In every individual it is the same; we have a large indefinite unconsciousness and only a part of it is definite; whether it is central, we don’t know; presumably not. Perhaps it has the same relation to the center as our earth has to the sun. The center of our solar system is the sun, and our center, our world, is revolving around the sun; we are the children of the earth, and so our consciousness is eccentric relative to the center, as the earth is eccentric relative to the sun. That is possible, our consciousness may also be like a planet revolving around a central invisible sun, namely round the presumable center of the unconscious, which is called the self because the center of the unconscious and the conscious. (p. 410)
So in this way the self contains the ego, whose position is subordinate to totality of the self. “This totality comprises consciousness first of all, then the personal unconscious, and finally an indefinitely large segment of the collective unconscious whose archetypes are common to all mankind” (1950, CW9i, para. 634). Jung defined the Self, an idea that we will subsequently explore, as the totality of psychic awareness, the center and the circumference. Throughout life, the ego tries to assimilate its experience of the world at large.
One of the most essential tasks of individuation—another important idea that we will explore in a subsequent blog—is to differentiate the ego-complex from the other complexes in the personal unconscious. The ego is sandwiched between the collective forces of the outside world and the subjective influences of the unconscious. A strong and healthy ego can successfully navigate among other complexes without identifying with them. Similarly, it is easy for the ego to identify with one of the many personas it dons as a means of social adaptation. For the ego’s knowledge is restricted to its own contents. It cannot know what lies beyond its experience, the contents of the unconscious. In this way, we often view our limited knowledge of the world as though it were everything, whereas in actuality, to quote Shakespeare, “There are more things in heaven and earth . . . than are dreamt of in your philosophy” (Shakespeare).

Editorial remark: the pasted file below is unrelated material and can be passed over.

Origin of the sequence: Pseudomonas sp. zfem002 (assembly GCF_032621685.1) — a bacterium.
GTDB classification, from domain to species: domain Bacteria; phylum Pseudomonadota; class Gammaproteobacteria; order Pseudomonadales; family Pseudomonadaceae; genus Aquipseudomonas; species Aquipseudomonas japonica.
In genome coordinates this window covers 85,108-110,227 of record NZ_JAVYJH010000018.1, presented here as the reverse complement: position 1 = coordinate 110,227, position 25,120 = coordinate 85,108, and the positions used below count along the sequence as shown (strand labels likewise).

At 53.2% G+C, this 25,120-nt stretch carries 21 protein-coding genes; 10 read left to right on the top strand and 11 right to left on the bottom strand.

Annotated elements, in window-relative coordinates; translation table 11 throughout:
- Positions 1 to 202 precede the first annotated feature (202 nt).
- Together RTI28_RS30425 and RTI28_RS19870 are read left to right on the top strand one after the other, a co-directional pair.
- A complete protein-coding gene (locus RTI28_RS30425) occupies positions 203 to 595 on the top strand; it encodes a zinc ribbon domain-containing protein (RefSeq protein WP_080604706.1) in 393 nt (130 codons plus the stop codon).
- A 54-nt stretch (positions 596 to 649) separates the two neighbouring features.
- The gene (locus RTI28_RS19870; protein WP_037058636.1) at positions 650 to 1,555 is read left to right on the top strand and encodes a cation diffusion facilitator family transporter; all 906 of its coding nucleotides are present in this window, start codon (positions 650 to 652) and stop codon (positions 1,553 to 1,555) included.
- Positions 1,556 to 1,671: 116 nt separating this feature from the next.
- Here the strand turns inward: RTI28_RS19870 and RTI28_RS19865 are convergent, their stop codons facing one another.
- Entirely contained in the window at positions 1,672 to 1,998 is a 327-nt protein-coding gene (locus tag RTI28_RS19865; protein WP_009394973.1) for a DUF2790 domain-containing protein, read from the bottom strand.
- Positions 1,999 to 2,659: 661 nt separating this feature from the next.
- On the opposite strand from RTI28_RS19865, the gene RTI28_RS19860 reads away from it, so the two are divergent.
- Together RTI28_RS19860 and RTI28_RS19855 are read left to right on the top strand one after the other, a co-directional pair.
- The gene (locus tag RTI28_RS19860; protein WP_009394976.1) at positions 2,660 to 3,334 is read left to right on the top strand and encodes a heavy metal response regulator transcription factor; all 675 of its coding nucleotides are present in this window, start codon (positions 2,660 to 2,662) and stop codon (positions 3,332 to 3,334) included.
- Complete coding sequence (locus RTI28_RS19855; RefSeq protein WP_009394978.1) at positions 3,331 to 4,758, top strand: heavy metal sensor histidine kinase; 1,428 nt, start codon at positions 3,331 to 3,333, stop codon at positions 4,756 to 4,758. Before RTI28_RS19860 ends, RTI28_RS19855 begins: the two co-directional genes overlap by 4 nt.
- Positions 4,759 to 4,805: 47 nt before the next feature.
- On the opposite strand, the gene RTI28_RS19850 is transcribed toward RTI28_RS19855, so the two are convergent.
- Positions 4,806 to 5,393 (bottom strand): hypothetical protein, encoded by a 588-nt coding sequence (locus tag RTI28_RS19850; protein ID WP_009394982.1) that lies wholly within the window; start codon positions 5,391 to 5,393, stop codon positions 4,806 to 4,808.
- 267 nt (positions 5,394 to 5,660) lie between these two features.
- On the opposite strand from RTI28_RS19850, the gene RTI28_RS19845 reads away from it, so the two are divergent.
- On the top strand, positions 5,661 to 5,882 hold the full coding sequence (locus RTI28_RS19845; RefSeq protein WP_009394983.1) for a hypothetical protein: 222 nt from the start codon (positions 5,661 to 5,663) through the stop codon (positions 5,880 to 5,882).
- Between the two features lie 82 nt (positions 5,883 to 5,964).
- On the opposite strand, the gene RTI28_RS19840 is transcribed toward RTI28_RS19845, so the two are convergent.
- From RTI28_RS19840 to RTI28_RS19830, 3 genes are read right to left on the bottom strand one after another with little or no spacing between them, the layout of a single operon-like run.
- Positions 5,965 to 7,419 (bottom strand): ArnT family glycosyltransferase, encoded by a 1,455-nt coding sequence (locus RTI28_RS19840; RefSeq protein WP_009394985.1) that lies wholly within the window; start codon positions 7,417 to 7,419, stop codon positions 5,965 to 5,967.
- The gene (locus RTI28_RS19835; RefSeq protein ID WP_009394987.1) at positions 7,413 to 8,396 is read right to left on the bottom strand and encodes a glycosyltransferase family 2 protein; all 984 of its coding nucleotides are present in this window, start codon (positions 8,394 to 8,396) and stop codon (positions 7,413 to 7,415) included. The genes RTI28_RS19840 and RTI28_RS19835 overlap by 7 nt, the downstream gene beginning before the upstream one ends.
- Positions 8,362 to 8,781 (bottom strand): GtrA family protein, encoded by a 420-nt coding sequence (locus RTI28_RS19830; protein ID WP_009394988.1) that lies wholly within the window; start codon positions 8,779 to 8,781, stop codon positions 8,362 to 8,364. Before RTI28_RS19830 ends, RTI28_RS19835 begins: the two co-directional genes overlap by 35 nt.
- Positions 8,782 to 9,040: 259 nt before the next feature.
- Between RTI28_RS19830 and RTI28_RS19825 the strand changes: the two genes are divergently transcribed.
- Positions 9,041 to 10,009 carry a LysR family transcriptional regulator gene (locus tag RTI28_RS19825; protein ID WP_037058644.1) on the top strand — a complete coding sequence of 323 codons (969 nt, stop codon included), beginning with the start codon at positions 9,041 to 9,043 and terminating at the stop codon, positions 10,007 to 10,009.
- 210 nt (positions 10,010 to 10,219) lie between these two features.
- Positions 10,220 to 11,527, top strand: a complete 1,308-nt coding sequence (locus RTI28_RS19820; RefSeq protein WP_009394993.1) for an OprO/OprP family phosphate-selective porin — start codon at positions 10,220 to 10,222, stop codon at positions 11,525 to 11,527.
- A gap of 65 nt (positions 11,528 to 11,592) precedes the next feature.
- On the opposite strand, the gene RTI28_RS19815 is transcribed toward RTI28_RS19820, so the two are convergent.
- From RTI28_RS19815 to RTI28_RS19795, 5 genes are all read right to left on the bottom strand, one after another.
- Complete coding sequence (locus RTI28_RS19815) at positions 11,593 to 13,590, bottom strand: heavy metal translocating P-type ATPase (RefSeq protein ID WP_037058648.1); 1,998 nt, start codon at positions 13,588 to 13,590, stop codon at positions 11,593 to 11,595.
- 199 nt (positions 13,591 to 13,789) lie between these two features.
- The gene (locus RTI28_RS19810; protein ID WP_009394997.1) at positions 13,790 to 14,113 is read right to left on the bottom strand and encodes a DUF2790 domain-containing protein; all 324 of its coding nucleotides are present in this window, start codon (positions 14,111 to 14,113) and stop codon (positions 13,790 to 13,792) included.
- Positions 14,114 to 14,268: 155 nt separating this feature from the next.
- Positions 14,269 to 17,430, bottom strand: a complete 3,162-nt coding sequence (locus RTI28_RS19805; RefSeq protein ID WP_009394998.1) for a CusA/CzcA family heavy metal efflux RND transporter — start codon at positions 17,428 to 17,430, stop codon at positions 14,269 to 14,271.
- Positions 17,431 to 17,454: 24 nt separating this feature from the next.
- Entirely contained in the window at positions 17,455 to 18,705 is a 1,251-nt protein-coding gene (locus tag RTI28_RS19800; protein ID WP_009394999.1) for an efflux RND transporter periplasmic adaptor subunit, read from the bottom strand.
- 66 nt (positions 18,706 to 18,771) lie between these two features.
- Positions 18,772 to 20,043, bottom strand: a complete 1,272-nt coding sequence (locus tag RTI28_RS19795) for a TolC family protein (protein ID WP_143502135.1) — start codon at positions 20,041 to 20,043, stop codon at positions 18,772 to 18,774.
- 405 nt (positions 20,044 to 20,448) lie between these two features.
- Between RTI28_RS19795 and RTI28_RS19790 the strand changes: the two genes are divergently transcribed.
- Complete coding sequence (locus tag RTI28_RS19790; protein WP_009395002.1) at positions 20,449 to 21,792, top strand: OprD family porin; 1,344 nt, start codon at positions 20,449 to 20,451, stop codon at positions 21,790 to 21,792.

In summation, to recap:
Jung, C.G. (1950). Concerning mandala symbolism. In H. Read, M. Fordham, G. Adler & W. McGuire (Eds.), The collected works of C.G. Jung (R. F. C. Hull, Trans.) (2nd ed., Vol. 9i, pp. 290-354). Princeton, NJ: Princeton University Press
Jung, C.G. (1959). Jung, C. G. (1957). The undiscovered self. In H.Read, M. Fordham, G. Adler, & W. McGuire (Eds.), The collected works of C. G. Jung (R. F. C. Hull, Trans.) (2nd ed., Vol. 10, pp. 307-412). Princeton, NJ: Princeton University Press
Jung, C. G. (1971). Psychological types. In H. Read, M. Fordham, G. Adler & W. McGuire (Eds.), The collected works of C.G. Jung (R. F. C. Hull, Trans.) (2nd ed., Vol. 6). Princeton, NJ: Princeton University Press. (Original work published 1921)
Jung, C.G. (1988). Nietzsche’s Zarathustra: Notes of the seminar given in 1934-1939. Princeton University Press: Princeton, NJ.